Intratumoral immunotherapy is effective in treating small tumors due to generation of anti-tumor CD8 T-cells

The anti-tumor effectiveness of intratumoral immunotherapy was first investigated using gene-mediated cytotoxic immunotherapy (GMCI) in early stage TC1 lung cancer flank tumors. Once tumors were established and measured ~250 mm3, animals were randomized to treatment with a single intratumoral injection of AdV-tk or Ad.LacZ. After 48 hours, both groups were treated with the prodrug GCV for five days. Mice randomized to AdV-tk/GCV were found to have significantly reduced tumor progression; p = 0.03 (Figure 1A). We similarly examined the anti-tumor effects of intratumoral cytokine immunotherapy as a treatment for early TC1 tumors using Ad.IFNα (or Ad.LacZ as control). Again, there were dramatic decreases in tumor volume in mice randomized to cytokine gene therapy; p = 0.009 (Figure 1A).
We next sought to determine if AdV-tk/GCV generates anti-tumor CD8 T-cells. To do this, we assayed splenic cytotoxic T lymphocytes using an in vivo tumor neutralization assay. To perform this assay, fresh TC1 tumor cells were mixed with CD8 T-cells isolated from the spleens of tumor-bearing mice treated with AdV-tk/GCV or Ad.LacZ/GCV; this mixture was then injected into tumor-naïve mice. When compared to controls, we observed significantly decreased tumor volume of tumors grown in the presence CD8 T-cells isolated from spleens of mice receiving GMCI; p = 0.01 (Figure 1C). To further demonstrate the key functional role of effector CD8 T-cells in AdV-tk/GCV treatment, CD8 T-cells were depleted with an anti-CD8 T-cell antibody prior to and during GMCI administration. Flow cytometric analysis confirmed CD8 T-cell depletion in our experimental groups ( Additional file 1: Figure S1). We found that selective elimination of CD8 T-cell populations negated the effects of GMCI protocols in animals bearing TC1 flank tumors; p = 0.006 (Figure 1D).

Intratumoral immunotherapy has little effect in treating advanced tumor burden despite generating anti-tumor CD8 T-cell responses

To more closely model advanced human cancers, we utilized two models of advanced disease: large established flank tumors (locally advanced disease) and spontaneously metastatic tumors (metastatic disease). To examine the anti-tumor potential of intratumoral immunotherapy in locally advanced disease, mice bearing large TC1 flank tumors (~700 mm3) were randomized to intratumoral inoculations of Ad.LacZ, Ad.IFNα or AdV-tk. After 24 hours, the mice treated with AdV-tk or Ad.LacZ were injected daily with GCV for 5 days. In contrast to the responses in small tumors, intratumoral immunotherapy had negligible inhibitory effects on tumor burden when administered in advanced tumors (Figure 2A).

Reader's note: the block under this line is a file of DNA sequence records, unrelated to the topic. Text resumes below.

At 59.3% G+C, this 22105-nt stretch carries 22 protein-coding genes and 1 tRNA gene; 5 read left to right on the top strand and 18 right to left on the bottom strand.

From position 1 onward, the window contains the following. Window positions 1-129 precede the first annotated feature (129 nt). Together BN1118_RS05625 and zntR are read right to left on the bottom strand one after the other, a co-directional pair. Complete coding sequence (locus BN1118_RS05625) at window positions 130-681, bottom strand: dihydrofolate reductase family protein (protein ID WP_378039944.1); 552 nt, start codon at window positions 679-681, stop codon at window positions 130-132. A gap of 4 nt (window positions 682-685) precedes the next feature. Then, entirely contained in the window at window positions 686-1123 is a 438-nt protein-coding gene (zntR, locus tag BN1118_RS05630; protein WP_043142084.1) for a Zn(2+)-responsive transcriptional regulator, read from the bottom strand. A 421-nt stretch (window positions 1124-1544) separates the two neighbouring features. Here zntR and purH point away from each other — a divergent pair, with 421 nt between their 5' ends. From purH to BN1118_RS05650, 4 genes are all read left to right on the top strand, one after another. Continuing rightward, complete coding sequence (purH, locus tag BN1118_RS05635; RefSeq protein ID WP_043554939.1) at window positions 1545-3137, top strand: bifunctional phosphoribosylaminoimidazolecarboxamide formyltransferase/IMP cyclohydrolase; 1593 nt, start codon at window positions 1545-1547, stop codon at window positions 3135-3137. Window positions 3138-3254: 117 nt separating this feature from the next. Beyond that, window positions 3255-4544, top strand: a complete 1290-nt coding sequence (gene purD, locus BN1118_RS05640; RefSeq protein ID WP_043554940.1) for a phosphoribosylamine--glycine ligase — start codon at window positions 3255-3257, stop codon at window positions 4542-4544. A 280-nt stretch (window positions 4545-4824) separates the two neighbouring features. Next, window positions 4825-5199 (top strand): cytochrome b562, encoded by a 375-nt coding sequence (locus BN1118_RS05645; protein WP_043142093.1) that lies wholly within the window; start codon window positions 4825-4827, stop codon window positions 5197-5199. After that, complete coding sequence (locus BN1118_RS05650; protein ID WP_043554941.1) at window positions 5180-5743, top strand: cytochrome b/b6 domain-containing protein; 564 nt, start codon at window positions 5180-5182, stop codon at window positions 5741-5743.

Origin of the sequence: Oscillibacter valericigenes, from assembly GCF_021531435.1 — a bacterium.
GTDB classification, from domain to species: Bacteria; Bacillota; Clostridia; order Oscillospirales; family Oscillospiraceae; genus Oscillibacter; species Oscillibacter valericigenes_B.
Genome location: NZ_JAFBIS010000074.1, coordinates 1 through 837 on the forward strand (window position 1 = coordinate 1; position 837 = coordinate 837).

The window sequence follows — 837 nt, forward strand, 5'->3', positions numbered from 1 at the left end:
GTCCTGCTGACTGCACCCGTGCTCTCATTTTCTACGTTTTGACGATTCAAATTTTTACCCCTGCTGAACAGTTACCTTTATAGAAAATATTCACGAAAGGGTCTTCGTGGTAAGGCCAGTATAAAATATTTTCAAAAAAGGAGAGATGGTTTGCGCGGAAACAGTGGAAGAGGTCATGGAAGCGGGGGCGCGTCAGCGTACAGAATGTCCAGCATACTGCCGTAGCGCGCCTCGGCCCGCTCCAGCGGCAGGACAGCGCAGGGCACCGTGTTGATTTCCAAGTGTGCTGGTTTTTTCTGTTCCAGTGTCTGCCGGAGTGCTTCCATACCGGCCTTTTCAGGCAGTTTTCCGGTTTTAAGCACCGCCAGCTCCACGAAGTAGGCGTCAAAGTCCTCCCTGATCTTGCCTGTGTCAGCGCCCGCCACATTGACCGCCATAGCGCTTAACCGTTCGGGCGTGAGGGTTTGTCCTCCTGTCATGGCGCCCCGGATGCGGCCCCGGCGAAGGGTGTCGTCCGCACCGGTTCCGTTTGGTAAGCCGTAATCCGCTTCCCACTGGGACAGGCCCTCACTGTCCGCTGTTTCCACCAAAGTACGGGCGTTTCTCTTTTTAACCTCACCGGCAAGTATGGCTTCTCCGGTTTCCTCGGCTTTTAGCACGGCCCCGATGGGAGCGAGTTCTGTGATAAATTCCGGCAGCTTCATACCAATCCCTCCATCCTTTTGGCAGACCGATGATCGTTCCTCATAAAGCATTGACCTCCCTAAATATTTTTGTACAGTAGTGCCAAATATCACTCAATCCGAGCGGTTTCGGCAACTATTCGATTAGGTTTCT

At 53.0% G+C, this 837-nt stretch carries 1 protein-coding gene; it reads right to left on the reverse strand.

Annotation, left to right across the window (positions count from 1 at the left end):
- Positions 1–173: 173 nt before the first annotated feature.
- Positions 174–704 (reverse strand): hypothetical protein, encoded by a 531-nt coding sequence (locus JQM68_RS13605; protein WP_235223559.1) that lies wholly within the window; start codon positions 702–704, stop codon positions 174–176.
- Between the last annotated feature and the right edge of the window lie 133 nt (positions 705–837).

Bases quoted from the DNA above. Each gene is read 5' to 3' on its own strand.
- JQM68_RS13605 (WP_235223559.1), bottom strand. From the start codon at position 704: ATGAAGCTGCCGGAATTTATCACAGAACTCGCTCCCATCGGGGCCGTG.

To further explore the effectiveness of immunotherapy with regard to local tumor burden, we initiated AdV-tk/GCV therapy when tumors reached various sizes (200, 400, 600 and 800mm3) (Figure 2B). Although small (200 mm3) tumors were very susceptible to immunotherapy, anti-tumor effects of AdV-tk/GCV diminished as tumor size increased and eventually became completely ineffective. Similar relationships have been previously described when using type-I interferon cytokine gene therapy (Ad.IFNβ therapy) in treating TC1 tumors [14].
We then focused on the scenario modeling metastatic disease using the spontaneously metastatic NSCLC cancer line, LKR. We began by injecting LKR tumor cells into the flank of B6-129/J1 hybrid mice. When flank tumors reached the average size of 500 mm3 (Day 18), intratumoral immunotherapy (Ad.IFNα, AdV-tk/GCV, or Ad.LacZ/GCV) was begun. On day 42, after tumor cell inoculation, a time when lung metastases are known to exist, lungs were harvested, sectioned, and the surface area of the lungs and surface nodules measured. Again, we found no significant reduction in the percentage of lung surface area involved with tumor burden at Day 42; 11.6% (Ad.LacZ/GCV), 11.0% (AdV-tk/GCV), and 10.9% (Ad.IFNα); p = 0.76 (Figure 2C). Further, treatment did not reduce the number of lung metastases (data not shown).